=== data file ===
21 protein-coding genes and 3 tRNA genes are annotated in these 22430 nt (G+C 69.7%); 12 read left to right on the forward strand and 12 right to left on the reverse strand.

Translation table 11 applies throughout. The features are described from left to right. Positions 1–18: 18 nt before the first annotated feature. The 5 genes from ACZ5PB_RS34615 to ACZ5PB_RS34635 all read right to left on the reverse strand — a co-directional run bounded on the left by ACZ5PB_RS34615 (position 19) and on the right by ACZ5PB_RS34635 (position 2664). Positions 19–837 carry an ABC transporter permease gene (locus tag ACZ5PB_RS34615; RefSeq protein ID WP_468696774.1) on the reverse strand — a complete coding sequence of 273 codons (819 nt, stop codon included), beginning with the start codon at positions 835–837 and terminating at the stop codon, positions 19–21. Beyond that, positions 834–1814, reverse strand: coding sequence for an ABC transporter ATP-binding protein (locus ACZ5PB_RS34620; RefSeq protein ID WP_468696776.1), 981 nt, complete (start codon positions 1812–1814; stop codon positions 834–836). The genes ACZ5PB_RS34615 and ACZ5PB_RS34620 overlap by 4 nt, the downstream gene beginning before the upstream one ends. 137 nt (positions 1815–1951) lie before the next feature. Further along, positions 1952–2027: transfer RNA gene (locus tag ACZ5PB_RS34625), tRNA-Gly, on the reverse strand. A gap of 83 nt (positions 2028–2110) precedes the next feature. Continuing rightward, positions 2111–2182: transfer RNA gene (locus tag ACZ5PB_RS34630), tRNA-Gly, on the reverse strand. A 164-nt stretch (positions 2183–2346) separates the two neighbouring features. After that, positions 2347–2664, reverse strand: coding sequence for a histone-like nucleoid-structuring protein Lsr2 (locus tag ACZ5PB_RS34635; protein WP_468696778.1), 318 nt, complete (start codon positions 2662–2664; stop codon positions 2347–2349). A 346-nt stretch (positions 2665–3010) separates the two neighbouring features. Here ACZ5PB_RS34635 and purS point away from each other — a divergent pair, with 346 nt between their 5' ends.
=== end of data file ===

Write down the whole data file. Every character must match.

21 protein-coding genes and 3 tRNA genes are annotated in these 22430 nt (G+C 69.7%); 12 read left to right on the forward strand and 12 right to left on the reverse strand.

Translation table 11 applies throughout. The features are described from left to right. Positions 1–18: 18 nt before the first annotated feature. The 5 genes from ACZ5PB_RS34615 to ACZ5PB_RS34635 all read right to left on the reverse strand — a co-directional run bounded on the left by ACZ5PB_RS34615 (position 19) and on the right by ACZ5PB_RS34635 (position 2664). Positions 19–837 carry an ABC transporter permease gene (locus tag ACZ5PB_RS34615; RefSeq protein ID WP_468696774.1) on the reverse strand — a complete coding sequence of 273 codons (819 nt, stop codon included), beginning with the start codon at positions 835–837 and terminating at the stop codon, positions 19–21. Beyond that, positions 834–1814, reverse strand: coding sequence for an ABC transporter ATP-binding protein (locus ACZ5PB_RS34620; RefSeq protein ID WP_468696776.1), 981 nt, complete (start codon positions 1812–1814; stop codon positions 834–836). The genes ACZ5PB_RS34615 and ACZ5PB_RS34620 overlap by 4 nt, the downstream gene beginning before the upstream one ends. 137 nt (positions 1815–1951) lie before the next feature. Further along, positions 1952–2027: transfer RNA gene (locus tag ACZ5PB_RS34625), tRNA-Gly, on the reverse strand. A gap of 83 nt (positions 2028–2110) precedes the next feature. Continuing rightward, positions 2111–2182: transfer RNA gene (locus tag ACZ5PB_RS34630), tRNA-Gly, on the reverse strand. A 164-nt stretch (positions 2183–2346) separates the two neighbouring features. After that, positions 2347–2664, reverse strand: coding sequence for a histone-like nucleoid-structuring protein Lsr2 (locus tag ACZ5PB_RS34635; protein WP_468696778.1), 318 nt, complete (start codon positions 2662–2664; stop codon positions 2347–2349). A 346-nt stretch (positions 2665–3010) separates the two neighbouring features. Here ACZ5PB_RS34635 and purS point away from each other — a divergent pair, with 346 nt between their 5' ends.